There's a problem, though. Once I KNOW a song, or even part of it, there's a section of my mind that gets bored. Wheels begin turning, and before long I'm singing something about vaginas or cocaine or monkeys. Sometimes the rhythm of words and syllables stays; others, I'm just putting a literal spin on typical songwriting nonsense. (E. can't stand it.)

Here are some examples, with suggestions provided by some of my favorite Twitter users:


Hey, you think apples all have government microphones in them
But I sure like sticking it in your hoo-ha
When I dream, I'm doin' you all night
But next time, I might put socks on your paws first

- "Crazy Bitch", Buckcherry


Well, I guess what they say is true
I could never be the right kind of girl for you
I could never be a dingo
I could never be a dingo

- "Your Woman", White Town

We built this city!
We built this city on the site of the Big Bopper's plane craaAAAAAAASH!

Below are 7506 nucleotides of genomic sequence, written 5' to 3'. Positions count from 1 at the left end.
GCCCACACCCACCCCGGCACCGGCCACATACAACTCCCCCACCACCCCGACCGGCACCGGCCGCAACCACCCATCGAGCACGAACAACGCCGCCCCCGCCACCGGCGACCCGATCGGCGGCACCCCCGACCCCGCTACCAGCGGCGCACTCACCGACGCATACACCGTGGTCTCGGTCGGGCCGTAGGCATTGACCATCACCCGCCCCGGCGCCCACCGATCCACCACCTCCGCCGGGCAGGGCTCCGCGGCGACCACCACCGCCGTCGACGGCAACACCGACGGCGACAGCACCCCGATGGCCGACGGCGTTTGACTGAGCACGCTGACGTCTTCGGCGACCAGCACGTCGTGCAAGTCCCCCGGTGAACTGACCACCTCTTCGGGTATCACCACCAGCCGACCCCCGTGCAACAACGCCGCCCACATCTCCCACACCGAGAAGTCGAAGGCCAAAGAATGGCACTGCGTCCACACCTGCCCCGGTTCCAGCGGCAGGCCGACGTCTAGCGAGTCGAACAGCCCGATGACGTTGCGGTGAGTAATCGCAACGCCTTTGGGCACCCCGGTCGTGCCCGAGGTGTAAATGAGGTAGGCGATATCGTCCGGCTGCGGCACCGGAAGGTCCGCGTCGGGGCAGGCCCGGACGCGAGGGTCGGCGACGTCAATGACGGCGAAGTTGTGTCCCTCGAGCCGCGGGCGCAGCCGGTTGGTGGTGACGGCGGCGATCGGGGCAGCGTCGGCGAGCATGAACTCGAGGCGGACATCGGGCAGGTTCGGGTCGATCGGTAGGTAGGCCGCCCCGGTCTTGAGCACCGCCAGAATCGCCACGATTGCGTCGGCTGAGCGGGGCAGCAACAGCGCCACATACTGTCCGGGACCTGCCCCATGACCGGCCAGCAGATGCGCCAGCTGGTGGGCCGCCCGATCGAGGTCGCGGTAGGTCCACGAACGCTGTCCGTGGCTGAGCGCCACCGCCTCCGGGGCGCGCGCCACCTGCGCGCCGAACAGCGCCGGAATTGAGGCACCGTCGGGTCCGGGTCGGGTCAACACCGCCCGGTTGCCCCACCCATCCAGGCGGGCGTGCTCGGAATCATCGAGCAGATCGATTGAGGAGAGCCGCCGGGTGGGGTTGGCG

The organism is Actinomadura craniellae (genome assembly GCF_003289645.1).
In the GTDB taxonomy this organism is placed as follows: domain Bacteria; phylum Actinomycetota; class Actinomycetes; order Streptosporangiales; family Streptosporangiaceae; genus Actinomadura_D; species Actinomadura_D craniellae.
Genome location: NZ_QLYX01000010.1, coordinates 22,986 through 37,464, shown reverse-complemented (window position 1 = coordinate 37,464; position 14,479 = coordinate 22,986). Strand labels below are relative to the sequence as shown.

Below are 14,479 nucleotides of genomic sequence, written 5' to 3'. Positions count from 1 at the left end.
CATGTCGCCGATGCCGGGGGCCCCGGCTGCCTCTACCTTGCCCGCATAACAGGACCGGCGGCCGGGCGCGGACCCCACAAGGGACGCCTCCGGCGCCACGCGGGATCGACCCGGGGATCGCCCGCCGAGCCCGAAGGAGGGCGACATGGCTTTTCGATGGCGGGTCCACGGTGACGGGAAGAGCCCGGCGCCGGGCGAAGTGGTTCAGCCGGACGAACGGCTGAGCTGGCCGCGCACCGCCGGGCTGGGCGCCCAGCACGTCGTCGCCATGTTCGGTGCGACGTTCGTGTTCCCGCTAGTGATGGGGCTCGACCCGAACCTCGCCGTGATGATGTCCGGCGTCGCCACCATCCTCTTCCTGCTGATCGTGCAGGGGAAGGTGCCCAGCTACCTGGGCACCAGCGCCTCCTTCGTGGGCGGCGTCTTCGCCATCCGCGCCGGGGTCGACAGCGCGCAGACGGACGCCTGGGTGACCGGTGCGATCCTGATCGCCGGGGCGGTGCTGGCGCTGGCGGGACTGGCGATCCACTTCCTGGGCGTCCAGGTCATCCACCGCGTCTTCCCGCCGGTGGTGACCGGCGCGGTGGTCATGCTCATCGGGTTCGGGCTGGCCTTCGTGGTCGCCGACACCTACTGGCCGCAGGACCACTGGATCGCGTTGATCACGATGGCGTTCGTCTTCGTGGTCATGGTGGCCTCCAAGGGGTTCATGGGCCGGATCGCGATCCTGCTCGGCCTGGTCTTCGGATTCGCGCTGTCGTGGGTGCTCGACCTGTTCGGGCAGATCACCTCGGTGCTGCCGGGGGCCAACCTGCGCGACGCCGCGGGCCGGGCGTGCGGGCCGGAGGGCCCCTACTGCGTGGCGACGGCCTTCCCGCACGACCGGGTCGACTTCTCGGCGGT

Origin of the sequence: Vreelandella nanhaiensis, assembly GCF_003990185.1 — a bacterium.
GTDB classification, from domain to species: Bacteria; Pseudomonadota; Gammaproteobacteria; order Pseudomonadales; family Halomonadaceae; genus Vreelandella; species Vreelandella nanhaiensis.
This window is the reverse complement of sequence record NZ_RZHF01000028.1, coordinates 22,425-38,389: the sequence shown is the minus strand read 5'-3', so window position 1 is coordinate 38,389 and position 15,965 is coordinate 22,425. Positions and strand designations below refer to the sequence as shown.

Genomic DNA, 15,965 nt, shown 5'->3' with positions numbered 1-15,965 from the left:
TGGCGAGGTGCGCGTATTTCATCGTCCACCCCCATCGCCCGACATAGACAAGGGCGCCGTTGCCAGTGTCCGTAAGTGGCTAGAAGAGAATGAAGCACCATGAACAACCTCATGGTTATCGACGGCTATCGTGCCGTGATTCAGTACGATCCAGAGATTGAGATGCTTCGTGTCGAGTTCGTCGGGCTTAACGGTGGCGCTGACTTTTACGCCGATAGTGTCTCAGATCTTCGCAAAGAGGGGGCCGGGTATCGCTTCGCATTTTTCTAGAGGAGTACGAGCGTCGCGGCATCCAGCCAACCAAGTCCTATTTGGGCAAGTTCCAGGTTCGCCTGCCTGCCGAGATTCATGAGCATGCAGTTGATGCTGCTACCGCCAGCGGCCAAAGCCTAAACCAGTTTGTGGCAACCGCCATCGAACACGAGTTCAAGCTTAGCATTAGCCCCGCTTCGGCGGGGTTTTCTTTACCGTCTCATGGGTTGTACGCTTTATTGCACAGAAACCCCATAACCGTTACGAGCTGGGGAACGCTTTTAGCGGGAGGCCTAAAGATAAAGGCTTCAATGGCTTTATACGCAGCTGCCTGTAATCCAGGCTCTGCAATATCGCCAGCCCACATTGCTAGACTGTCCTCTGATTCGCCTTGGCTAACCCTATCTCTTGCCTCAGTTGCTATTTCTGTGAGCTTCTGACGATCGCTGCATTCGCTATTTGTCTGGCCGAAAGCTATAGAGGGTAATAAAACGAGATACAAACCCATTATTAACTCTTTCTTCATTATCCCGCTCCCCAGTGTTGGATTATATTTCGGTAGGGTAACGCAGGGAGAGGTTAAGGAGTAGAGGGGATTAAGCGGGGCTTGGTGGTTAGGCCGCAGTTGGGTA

- "We Built This City", Starship


In my eyes
On the head

- "Black Hole Sun", Soundgarden
I can't do any more of "Black Hole Sun". It's really ridiculous as-is. And don't get me started on goddamned "Spoon Man". (I think Chris Cornell may believe apples have gov't. mics in them.) Seriously, Jenny, your suggestions are already totally fucked. "Song Sung Blue" sounds like something you have to be an alien to do and on LSD to hear/see. It might also be about the Smurfs.

Honestly, though, most of the time I end up singing things like:

Icy, creamy ice cream
Fucked your mom!